Articles about the Grateful Dead have the inevitable snarky headline (Jerry Garcia: The Man, the Myth, the Area Rug – New York Times) and often try to trivialize what the band accomplished, or make the case that it was a unique occurence, something that will never happen again.
Of course, this is nonsense.
More than Campbell’s Soup or American Airlines or CAA or Cisco or McKinsey, the Grateful Dead is the template for how organizations are going to grow and succeed moving forward.
No, not every element of who they were and what they did, but the idea of conversations and open source, the idea of souvenirs and emotion and live events and of remarkability. The Dead sells through permission marketing, spread their music through an ideavirus and yes, as long as we’re slinging buzzwords, profits from the long tail.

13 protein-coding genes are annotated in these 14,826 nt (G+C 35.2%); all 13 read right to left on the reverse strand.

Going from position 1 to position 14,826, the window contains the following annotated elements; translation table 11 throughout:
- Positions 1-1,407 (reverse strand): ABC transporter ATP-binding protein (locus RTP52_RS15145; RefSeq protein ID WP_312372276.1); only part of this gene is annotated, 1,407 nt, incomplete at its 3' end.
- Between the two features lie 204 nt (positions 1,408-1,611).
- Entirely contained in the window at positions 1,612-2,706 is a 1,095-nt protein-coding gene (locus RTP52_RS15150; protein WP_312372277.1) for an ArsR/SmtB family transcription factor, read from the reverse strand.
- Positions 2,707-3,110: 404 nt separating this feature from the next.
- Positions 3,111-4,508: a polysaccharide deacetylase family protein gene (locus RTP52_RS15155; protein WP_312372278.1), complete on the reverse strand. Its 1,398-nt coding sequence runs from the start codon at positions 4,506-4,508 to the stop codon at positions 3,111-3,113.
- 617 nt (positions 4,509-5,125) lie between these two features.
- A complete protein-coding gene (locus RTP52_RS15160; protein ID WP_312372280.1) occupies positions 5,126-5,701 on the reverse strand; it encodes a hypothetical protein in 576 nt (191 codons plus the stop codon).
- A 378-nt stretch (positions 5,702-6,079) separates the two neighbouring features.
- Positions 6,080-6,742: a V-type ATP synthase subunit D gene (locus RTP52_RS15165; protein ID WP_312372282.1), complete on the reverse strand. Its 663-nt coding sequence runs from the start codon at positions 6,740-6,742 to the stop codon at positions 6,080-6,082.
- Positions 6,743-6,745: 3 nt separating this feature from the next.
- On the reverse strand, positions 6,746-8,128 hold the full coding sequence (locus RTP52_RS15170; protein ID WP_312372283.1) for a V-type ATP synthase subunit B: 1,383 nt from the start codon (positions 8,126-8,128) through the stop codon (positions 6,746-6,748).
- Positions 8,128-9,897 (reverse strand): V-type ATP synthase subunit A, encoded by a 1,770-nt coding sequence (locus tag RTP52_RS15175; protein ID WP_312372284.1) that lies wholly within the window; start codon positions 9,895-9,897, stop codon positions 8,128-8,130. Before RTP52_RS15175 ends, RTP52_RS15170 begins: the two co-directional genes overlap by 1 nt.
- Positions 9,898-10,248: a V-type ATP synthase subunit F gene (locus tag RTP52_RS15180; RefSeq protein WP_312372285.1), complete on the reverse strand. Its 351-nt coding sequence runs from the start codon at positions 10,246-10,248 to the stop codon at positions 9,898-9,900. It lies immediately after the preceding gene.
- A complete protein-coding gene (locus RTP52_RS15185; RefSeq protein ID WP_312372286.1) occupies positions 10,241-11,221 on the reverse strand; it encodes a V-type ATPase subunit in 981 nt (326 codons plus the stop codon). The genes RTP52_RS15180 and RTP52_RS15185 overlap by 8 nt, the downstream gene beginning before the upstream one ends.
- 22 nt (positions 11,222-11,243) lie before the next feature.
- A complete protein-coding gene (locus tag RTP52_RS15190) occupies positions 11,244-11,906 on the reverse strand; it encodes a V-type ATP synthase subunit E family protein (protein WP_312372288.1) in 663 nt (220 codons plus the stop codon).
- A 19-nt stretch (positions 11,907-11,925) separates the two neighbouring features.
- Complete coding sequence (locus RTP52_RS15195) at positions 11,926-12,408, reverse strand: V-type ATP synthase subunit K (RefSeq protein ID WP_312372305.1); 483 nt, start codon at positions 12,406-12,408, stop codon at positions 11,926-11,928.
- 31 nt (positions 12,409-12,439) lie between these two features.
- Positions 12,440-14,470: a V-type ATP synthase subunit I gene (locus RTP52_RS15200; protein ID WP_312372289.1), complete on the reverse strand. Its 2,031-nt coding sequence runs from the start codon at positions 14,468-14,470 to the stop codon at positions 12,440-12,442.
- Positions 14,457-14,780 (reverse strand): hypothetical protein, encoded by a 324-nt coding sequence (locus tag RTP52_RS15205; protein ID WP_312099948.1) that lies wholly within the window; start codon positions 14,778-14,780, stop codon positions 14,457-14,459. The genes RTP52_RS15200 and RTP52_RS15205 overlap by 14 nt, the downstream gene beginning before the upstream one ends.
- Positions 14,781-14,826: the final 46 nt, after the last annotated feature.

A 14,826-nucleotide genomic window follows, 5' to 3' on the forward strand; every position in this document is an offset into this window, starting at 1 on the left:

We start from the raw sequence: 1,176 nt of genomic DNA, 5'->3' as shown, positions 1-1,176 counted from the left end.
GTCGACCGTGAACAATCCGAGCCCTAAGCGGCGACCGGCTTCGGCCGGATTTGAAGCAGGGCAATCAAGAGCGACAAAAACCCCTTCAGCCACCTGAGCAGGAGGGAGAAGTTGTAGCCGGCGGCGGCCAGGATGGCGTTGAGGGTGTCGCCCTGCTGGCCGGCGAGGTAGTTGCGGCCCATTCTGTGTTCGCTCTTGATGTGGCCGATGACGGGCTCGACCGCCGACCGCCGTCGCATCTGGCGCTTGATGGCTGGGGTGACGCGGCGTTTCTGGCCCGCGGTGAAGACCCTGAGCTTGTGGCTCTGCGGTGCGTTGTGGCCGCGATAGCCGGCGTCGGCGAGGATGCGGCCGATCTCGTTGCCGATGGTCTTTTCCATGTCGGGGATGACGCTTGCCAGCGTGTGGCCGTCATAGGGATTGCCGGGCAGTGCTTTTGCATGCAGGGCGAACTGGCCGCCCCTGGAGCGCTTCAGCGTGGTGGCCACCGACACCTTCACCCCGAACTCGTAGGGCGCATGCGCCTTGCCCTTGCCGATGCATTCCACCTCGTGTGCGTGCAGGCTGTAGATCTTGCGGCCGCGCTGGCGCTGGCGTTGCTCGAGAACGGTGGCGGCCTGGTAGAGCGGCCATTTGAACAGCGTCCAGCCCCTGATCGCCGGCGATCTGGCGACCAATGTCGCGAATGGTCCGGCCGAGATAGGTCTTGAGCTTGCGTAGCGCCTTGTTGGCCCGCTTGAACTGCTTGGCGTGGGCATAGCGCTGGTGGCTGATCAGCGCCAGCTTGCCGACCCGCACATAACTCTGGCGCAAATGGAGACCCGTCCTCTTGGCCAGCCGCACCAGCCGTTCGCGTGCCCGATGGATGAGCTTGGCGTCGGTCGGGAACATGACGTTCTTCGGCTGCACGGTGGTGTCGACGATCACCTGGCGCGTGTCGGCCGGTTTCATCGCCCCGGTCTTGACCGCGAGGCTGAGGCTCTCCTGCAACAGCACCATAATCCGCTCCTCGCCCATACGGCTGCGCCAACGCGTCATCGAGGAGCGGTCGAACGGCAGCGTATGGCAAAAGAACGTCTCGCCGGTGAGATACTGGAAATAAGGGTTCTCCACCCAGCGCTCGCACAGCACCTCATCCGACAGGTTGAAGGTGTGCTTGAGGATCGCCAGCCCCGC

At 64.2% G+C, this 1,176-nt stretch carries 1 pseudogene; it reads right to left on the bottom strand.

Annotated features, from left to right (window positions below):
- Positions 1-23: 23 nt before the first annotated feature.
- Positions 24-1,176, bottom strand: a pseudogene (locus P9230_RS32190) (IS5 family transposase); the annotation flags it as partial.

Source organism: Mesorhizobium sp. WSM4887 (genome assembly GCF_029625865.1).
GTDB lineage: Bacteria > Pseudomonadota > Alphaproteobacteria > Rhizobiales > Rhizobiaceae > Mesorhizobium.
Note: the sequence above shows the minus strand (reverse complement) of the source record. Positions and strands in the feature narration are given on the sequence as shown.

The most important takeaway is this: They repeatedly did things that felt like huge risks, that challenged the status quo and that seemed, on their face, to give too much power to their audience. And in those moments, the Grateful Dead were at their most successful.